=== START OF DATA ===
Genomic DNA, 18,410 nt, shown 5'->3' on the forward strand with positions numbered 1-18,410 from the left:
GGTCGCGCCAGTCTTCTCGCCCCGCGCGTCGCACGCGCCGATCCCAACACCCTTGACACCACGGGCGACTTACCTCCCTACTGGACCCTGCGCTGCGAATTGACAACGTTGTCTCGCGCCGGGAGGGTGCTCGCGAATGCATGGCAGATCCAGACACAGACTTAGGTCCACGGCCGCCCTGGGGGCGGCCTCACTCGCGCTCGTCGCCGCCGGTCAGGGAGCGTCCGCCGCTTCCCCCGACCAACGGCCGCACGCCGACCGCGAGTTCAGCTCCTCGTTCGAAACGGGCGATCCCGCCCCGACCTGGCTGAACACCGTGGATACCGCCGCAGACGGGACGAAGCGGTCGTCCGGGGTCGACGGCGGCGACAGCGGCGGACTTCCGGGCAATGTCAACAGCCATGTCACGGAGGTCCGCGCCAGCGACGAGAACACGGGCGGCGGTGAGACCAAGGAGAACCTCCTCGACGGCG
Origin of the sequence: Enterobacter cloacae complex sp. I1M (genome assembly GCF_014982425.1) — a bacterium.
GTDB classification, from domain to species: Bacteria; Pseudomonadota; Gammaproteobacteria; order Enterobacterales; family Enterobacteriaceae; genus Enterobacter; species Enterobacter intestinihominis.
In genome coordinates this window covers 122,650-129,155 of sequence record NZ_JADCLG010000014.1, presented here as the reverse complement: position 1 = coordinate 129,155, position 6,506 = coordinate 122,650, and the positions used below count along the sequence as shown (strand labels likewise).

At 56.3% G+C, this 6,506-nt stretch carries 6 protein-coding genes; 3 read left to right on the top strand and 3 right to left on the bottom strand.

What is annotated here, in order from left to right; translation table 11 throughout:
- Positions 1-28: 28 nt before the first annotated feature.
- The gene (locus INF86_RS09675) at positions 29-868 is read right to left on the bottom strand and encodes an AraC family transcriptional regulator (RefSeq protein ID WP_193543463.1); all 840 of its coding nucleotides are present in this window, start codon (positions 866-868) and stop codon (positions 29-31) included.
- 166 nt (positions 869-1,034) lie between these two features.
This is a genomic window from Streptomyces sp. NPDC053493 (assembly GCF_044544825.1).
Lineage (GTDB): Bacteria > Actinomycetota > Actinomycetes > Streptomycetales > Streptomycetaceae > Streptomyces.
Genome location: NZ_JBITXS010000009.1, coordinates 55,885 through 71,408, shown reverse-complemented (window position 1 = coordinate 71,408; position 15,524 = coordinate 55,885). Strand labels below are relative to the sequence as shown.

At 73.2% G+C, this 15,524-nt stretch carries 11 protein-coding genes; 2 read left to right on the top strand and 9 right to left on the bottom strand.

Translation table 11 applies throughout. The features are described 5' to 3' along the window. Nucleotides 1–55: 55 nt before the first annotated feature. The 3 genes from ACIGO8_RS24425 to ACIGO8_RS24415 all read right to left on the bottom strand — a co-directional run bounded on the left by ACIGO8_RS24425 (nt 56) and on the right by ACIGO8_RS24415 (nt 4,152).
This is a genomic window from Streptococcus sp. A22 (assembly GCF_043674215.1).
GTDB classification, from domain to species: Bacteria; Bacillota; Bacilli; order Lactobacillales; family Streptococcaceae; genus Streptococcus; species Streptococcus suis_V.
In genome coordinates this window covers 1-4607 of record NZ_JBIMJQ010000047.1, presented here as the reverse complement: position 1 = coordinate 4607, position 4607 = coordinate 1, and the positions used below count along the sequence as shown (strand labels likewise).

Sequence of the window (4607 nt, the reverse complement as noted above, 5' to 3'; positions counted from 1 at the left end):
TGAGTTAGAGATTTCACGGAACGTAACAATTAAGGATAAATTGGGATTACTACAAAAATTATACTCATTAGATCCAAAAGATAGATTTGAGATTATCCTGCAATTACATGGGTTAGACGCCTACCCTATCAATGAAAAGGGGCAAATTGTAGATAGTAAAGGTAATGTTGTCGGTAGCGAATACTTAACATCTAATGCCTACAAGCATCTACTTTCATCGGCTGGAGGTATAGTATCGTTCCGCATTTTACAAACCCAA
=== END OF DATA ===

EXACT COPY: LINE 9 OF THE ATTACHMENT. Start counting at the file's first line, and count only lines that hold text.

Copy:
- The gene (locus INF86_RS09675) at positions 29-868 is read right to left on the bottom strand and encodes an AraC family transcriptional regulator (RefSeq protein ID WP_193543463.1); all 840 of its coding nucleotides are present in this window, start codon (positions 866-868) and stop codon (positions 29-31) included.